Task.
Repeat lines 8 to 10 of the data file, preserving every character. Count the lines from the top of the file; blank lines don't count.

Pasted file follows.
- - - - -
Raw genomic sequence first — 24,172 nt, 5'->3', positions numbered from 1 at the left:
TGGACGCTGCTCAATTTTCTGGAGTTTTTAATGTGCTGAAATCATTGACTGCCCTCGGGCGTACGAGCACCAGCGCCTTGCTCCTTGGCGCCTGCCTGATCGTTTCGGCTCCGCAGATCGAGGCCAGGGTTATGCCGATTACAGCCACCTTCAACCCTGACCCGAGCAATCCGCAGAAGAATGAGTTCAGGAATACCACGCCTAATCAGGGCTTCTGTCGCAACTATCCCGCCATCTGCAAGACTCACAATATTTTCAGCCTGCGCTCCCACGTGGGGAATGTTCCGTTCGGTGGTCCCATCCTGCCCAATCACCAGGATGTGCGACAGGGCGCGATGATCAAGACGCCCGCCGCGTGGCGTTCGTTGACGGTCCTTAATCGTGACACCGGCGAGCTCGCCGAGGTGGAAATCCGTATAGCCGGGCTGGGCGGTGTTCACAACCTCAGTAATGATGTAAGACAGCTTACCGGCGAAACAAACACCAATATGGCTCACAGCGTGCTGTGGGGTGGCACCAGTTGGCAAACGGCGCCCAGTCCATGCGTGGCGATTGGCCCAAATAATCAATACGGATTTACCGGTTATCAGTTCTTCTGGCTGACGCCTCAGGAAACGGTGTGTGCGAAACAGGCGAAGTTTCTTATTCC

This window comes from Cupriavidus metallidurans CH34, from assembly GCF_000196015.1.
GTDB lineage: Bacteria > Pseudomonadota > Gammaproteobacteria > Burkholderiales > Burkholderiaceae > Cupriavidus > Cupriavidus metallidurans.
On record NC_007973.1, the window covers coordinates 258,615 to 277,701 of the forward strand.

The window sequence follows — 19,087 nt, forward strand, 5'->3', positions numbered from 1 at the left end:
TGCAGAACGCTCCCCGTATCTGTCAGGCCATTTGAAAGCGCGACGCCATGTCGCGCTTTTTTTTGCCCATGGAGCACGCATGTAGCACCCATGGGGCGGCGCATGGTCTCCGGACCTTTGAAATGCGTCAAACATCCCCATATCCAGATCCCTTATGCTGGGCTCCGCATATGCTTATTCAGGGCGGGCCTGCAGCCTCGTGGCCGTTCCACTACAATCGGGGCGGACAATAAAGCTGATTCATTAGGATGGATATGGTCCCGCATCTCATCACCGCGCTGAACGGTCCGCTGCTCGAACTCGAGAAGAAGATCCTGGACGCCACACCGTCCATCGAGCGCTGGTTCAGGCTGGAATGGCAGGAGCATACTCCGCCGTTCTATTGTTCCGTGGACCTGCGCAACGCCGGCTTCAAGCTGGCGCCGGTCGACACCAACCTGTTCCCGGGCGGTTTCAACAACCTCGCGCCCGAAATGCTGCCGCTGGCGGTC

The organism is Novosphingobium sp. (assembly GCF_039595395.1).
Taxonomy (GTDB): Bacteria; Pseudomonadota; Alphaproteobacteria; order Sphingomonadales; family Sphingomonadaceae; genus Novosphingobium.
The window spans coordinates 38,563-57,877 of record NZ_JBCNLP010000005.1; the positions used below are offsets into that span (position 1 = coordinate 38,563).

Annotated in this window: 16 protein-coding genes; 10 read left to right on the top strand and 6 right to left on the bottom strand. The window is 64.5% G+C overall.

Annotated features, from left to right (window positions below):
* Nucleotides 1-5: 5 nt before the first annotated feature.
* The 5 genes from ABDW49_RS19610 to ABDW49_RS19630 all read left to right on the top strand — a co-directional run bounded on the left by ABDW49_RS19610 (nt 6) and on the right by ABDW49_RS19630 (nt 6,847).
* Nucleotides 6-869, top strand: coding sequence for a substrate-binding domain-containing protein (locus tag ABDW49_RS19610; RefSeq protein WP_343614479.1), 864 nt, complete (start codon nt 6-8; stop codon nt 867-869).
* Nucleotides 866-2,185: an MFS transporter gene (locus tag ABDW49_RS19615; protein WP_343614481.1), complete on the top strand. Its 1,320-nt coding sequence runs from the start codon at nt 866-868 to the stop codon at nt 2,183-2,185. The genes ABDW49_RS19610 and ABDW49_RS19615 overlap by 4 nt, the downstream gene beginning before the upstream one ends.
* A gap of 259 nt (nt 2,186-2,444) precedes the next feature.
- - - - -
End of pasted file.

The organism is Novosphingobium sp. (assembly GCF_039595395.1).
Taxonomy (GTDB): Bacteria; Pseudomonadota; Alphaproteobacteria; order Sphingomonadales; family Sphingomonadaceae; genus Novosphingobium.
The window spans coordinates 38,563-57,877 of record NZ_JBCNLP010000005.1; the positions used below are offsets into that span (position 1 = coordinate 38,563).